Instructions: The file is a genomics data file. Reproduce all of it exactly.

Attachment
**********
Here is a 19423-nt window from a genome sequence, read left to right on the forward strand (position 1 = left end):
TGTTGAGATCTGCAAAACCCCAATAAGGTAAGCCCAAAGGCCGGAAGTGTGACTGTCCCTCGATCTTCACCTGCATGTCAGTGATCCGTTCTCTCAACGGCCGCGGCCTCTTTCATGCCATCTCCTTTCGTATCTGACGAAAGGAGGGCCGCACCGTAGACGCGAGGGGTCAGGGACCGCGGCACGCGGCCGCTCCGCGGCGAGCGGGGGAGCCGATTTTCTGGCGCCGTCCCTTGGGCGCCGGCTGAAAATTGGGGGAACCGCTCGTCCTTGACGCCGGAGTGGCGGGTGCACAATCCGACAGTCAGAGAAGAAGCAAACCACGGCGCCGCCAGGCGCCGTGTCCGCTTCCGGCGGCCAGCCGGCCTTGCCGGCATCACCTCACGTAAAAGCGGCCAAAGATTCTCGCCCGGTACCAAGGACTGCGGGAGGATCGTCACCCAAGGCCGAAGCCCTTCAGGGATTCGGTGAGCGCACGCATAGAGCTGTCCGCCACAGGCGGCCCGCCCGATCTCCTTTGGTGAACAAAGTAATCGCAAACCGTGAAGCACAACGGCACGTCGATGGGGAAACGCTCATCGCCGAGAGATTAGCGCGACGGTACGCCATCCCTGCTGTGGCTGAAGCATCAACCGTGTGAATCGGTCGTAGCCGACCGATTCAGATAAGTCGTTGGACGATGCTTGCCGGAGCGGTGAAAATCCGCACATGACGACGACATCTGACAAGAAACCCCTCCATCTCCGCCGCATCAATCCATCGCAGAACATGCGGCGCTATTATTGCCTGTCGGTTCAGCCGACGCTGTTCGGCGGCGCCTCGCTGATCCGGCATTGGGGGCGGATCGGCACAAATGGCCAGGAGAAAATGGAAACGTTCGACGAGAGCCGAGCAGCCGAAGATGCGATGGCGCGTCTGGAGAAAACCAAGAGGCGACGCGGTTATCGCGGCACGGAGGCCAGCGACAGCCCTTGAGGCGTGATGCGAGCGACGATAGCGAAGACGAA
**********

Here is a 19423-nt window from a genome sequence, read left to right on the forward strand (position 1 = left end):
TGTTGAGATCTGCAAAACCCCAATAAGGTAAGCCCAAAGGCCGGAAGTGTGACTGTCCCTCGATCTTCACCTGCATGTCAGTGATCCGTTCTCTCAACGGCCGCGGCCTCTTTCATGCCATCTCCTTTCGTATCTGACGAAAGGAGGGCCGCACCGTAGACGCGAGGGGTCAGGGACCGCGGCACGCGGCCGCTCCGCGGCGAGCGGGGGAGCCGATTTTCTGGCGCCGTCCCTTGGGCGCCGGCTGAAAATTGGGGGAACCGCTCGTCCTTGACGCCGGAGTGGCGGGTGCACAATCCGACAGTCAGAGAAGAAGCAAACCACGGCGCCGCCAGGCGCCGTGTCCGCTTCCGGCGGCCAGCCGGCCTTGCCGGCATCACCTCACGTAAAAGCGGCCAAAGATTCTCGCCCGGTACCAAGGACTGCGGGAGGATCGTCACCCAAGGCCGAAGCCCTTCAGGGATTCGGTGAGCGCACGCATAGAGCTGTCCGCCACAGGCGGCCCGCCCGATCTCCTTTGGTGAACAAAGTAATCGCAAACCGTGAAGCACAACGGCACGTCGATGGGGAAACGCTCATCGCCGAGAGATTAGCGCGACGGTACGCCATCCCTGCTGTGGCTGAAGCATCAACCGTGTGAATCGGTCGTAGCCGACCGATTCAGATAAGTCGTTGGACGATGCTTGCCGGAGCGGTGAAAATCCGCACATGACGACGACATCTGACAAGAAACCCCTCCATCTCCGCCGCATCAATCCATCGCAGAACATGCGGCGCTATTATTGCCTGTCGGTTCAGCCGACGCTGTTCGGCGGCGCCTCGCTGATCCGGCATTGGGGGCGGATCGGCACAAATGGCCAGGAGAAAATGGAAACGTTCGACGAGAGCCGAGCAGCCGAAGATGCGATGGCGCGTCTGGAGAAAACCAAGAGGCGACGCGGTTATCGCGGCACGGAGGCCAGCGACAGCCCTTGAGGCGTGATGCGAGCGACGATAGCGAAGACGAA